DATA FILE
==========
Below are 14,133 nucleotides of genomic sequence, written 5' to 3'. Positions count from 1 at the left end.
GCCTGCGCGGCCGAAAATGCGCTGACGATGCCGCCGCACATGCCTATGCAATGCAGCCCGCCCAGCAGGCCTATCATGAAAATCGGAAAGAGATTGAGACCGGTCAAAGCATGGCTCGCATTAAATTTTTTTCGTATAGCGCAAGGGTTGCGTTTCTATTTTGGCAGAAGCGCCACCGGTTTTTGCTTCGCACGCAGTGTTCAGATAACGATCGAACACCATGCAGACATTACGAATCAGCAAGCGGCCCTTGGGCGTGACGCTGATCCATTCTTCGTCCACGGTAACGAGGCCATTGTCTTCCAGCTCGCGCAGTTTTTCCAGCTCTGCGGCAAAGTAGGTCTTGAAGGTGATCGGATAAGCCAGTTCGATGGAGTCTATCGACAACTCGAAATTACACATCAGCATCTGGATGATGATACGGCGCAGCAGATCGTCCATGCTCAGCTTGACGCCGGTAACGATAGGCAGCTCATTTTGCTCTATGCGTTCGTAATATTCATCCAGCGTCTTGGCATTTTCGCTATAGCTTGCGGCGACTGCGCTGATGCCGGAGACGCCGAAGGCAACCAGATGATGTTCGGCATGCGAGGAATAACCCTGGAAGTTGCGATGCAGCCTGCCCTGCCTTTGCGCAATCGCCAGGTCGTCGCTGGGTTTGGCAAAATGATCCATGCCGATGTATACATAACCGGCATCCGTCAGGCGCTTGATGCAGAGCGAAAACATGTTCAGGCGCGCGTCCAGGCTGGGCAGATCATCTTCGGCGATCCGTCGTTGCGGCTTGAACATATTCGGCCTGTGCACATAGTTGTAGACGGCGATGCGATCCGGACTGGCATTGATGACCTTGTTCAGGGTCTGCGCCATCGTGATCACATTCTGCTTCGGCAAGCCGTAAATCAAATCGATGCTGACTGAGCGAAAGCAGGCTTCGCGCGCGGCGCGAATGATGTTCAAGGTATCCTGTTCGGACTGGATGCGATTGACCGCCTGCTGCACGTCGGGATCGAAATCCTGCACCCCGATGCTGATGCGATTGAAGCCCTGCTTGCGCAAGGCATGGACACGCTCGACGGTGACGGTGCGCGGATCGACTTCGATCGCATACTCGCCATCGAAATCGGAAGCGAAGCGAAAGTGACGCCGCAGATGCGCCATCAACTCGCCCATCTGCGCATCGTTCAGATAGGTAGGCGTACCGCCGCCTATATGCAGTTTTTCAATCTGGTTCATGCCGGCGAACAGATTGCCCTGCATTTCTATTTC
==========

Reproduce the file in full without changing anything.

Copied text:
Below are 14,133 nucleotides of genomic sequence, written 5' to 3'. Positions count from 1 at the left end.
GCCTGCGCGGCCGAAAATGCGCTGACGATGCCGCCGCACATGCCTATGCAATGCAGCCCGCCCAGCAGGCCTATCATGAAAATCGGAAAGAGATTGAGACCGGTCAAAGCATGGCTCGCATTAAATTTTTTTCGTATAGCGCAAGGGTTGCGTTTCTATTTTGGCAGAAGCGCCACCGGTTTTTGCTTCGCACGCAGTGTTCAGATAACGATCGAACACCATGCAGACATTACGAATCAGCAAGCGGCCCTTGGGCGTGACGCTGATCCATTCTTCGTCCACGGTAACGAGGCCATTGTCTTCCAGCTCGCGCAGTTTTTCCAGCTCTGCGGCAAAGTAGGTCTTGAAGGTGATCGGATAAGCCAGTTCGATGGAGTCTATCGACAACTCGAAATTACACATCAGCATCTGGATGATGATACGGCGCAGCAGATCGTCCATGCTCAGCTTGACGCCGGTAACGATAGGCAGCTCATTTTGCTCTATGCGTTCGTAATATTCATCCAGCGTCTTGGCATTTTCGCTATAGCTTGCGGCGACTGCGCTGATGCCGGAGACGCCGAAGGCAACCAGATGATGTTCGGCATGCGAGGAATAACCCTGGAAGTTGCGATGCAGCCTGCCCTGCCTTTGCGCAATCGCCAGGTCGTCGCTGGGTTTGGCAAAATGATCCATGCCGATGTATACATAACCGGCATCCGTCAGGCGCTTGATGCAGAGCGAAAACATGTTCAGGCGCGCGTCCAGGCTGGGCAGATCATCTTCGGCGATCCGTCGTTGCGGCTTGAACATATTCGGCCTGTGCACATAGTTGTAGACGGCGATGCGATCCGGACTGGCATTGATGACCTTGTTCAGGGTCTGCGCCATCGTGATCACATTCTGCTTCGGCAAGCCGTAAATCAAATCGATGCTGACTGAGCGAAAGCAGGCTTCGCGCGCGGCGCGAATGATGTTCAAGGTATCCTGTTCGGACTGGATGCGATTGACCGCCTGCTGCACGTCGGGATCGAAATCCTGCACCCCGATGCTGATGCGATTGAAGCCCTGCTTGCGCAAGGCATGGACACGCTCGACGGTGACGGTGCGCGGATCGACTTCGATCGCATACTCGCCATCGAAATCGGAAGCGAAGCGAAAGTGACGCCGCAGATGCGCCATCAACTCGCCCATCTGCGCATCGTTCAGATAGGTAGGCGTACCGCCGCCTATATGCAGTTTTTCAATCTGGTTCATGCCGGCGAACAGATTGCCCTGCATTTCTATTTC